With movies like Midsommar, Under the skinand now x, which hit theaters last Friday, A24’s quirky horror slate has gone down well. Gristly, gritty and shamelessly horny, X is certainly a love letter to some of the bluest aspects of ’70s horror. tributes. Although familiar on the surface, it manages to tap into an unconventional yet very real fear in a way few horror movies do; the inevitable process of aging and decay. Director Ti West’s first horror film (V/H/S, The Devil’s House) in nearly a decade, X balances its nostalgia and originality well. And while it might miss a seat at the head table of A24’s recent horror triumphs, it’s undoubtedly a wild and enjoyable watch, and a must-have for any fan of the genre.
In the all-too-familiar setting of rural Texas in the 1970s, X follows a group of young Hollywood hopefuls who set out to shoot an adult film that will propel them to a life of stardom and luxury. It primarily focuses on Maxine (Mia Goth), who aspires to be America’s next Bambi Woods, and is involved as the film’s self-proclaimed, suave, sickening “executive producer.” After a quick van ride on a highway strewn with dead cattle, our actors arrive at their filming location, a small guesthouse tucked away on a rural farm. Owned by the volatile and cantankerous Howard and his obviously frail wife Pearl, the film’s producer Wayne is less than forthcoming with details of what they’re doing on the property. And within 24 hours, his little omission ends in a pile of dead bodies, a blood-splattered farmhouse, and a pile of questions for the local sheriff.
On the way to the farm, Bobby-Lynne, one of the stars of the film played by Brittany Snow (Perfect) refers to their film, and its cast in general, as a crafty car wreck. People won’t be able to look away, even if they wanted to. It’s a good analogy for X as a whole, which offers sex, violence and the disgusting in equal parts. With its traditional premise and 70s-tinged visuals, this film could have stood on its own as a fun, straightforward slasher flick. However, he strives to accomplish much more than simply honor the legacy of which he is a part. And for the most part, it succeeds.
Sex has always been a staple of the horror genre, and it’s that pillar on which X cleverly rests its premise. The film capitalizes on its erotic elements, using them as a vehicle to tap into much deeper and more resonant fears than the terror of an old lady chasing you with a knife. The real horror of X is the inexorable march towards decrepitude in which all humans find themselves. It is the inalienable truth that youth and beauty perpetually fade away, and there is nothing you can do to thwart the flight.
The fear comes not from the existential fact of mortality, but from the actual process of aging and deterioration that precedes it. And X approaches that suck in two main ways. On the one hand, there is simply the horror of having to watch your own body decompose before your very eyes. The film is full of elements almost akin to body horror. Loose, leathery skin riddled with liver spots and pus-soaked bandages. Gnarled, bloody hands caressing smooth, youthful skin. And combining these visuals with overtones of sex and eroticism only adds to the discomfort when they’re on screen. The movie certainly knows how to play its audience so you’re practically begging it not to show you what you know is going to happen (if you’ve seen it, you know exactly what scene I’m talking about).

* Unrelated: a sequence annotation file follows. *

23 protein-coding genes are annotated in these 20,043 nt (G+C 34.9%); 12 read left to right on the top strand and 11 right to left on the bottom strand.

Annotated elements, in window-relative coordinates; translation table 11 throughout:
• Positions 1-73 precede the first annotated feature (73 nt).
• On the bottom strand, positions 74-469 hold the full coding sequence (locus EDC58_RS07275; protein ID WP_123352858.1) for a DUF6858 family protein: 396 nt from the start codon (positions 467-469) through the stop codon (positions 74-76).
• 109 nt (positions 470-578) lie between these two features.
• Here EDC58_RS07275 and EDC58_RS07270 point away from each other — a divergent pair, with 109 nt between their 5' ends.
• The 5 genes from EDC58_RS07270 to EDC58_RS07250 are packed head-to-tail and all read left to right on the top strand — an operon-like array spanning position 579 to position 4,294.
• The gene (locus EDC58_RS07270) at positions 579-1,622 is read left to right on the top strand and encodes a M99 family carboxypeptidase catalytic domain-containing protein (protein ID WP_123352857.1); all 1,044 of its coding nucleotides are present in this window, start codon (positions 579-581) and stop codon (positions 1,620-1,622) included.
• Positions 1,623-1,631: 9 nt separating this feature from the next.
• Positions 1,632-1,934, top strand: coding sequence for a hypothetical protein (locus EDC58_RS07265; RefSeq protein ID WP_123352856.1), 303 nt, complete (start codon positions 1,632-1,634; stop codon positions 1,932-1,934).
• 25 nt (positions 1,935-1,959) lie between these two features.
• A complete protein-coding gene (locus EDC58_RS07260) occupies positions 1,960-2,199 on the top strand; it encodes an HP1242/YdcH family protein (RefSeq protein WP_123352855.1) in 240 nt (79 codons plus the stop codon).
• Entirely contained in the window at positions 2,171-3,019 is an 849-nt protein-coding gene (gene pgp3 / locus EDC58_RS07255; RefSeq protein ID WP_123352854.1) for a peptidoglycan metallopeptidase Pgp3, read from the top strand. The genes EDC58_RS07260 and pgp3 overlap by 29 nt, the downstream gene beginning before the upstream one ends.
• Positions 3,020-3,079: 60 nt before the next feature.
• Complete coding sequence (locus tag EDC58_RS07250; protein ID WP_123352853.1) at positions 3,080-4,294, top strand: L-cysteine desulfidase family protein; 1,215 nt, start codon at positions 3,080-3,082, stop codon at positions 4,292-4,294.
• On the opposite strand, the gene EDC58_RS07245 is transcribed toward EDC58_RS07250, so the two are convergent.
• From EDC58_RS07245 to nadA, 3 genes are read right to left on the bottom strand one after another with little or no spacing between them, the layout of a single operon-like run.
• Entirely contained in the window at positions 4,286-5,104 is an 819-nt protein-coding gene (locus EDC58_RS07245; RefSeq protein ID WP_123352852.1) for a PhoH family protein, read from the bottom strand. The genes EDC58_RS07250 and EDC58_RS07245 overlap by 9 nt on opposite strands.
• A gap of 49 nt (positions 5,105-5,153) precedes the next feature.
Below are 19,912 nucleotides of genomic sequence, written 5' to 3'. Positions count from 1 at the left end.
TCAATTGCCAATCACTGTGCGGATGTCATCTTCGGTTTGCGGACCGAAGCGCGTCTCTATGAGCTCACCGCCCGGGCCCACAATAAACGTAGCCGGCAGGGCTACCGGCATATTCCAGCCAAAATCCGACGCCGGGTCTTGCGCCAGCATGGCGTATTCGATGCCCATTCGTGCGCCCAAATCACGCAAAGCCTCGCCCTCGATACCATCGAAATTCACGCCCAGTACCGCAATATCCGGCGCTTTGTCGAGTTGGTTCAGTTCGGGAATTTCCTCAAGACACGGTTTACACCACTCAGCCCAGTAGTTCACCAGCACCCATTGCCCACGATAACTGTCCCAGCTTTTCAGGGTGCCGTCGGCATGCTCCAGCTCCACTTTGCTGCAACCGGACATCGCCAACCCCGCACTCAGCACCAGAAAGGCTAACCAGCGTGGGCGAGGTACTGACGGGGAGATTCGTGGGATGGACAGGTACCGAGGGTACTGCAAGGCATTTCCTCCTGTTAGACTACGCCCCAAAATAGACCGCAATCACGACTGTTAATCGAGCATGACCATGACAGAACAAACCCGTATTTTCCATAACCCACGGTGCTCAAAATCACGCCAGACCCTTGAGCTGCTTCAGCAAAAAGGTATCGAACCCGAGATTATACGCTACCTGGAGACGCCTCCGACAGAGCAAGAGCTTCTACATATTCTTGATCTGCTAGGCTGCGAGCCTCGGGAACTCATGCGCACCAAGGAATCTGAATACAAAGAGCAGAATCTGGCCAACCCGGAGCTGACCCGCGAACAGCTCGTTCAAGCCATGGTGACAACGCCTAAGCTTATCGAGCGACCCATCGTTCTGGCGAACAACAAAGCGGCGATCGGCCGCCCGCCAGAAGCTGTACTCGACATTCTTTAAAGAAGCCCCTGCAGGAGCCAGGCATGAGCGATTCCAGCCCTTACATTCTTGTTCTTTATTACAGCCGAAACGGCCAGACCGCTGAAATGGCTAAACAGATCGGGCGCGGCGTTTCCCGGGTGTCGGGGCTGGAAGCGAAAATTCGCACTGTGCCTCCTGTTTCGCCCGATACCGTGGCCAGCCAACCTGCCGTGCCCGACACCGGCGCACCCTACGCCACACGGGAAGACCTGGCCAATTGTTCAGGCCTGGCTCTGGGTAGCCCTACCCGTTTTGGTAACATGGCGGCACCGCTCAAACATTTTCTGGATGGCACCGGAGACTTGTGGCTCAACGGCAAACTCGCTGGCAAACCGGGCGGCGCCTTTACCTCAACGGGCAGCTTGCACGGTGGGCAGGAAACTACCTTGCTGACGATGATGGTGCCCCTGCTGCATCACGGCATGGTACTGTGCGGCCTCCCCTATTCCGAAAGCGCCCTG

The other great way X explores the primal fear of aging is less overt than just the physical. It is the innate fear of rejection that accompanies the process. Pearl, the film’s main killer, and Maxine, the film’s protagonist and object of Pearl’s obsession, are both played by Mia Goth. By cleverly placing these two characters parallel to each other, X manages to confront its audience with a fear that goes beyond basic horror. It is the inescapable reality that one day it will be you. That you’ll end up being the one tossed out and pushed aside in favor of a new pretty young thing, and there’s nothing you can do about it. It’s a scare that seems to transcend horror, but still blends seamlessly into the genre.
As limited as it is, the film is not without flaws. Despite the fact that the main driver of the story is the relationship between Maxine and Pearl, their dynamic is barely fleshed out. Interactions are kept to a minimum and they exchange almost no dialogue. It’s a glaring missed opportunity to explore the film’s most original and interesting components. And despite leaning heavily on ’70s schtick slasher, the deaths lack imagination and mostly feel like a side note while still managing to swallow up much of the movie’s running time.
Even with its flaws, X is one hell of a good time, and a rousing return to horror for director Ti West. It uses its nostalgic elements well and doesn’t use them to mask its own shortcomings. And while I would have liked to see him explore some of his own original ideas more, it’s ultimately a testament to the success of those ideas. It’s a bloody, sexy, messy gratuitous knockout of a film that doesn’t pull a single punch, and is undoubtedly on a fast track to contemporary cult status.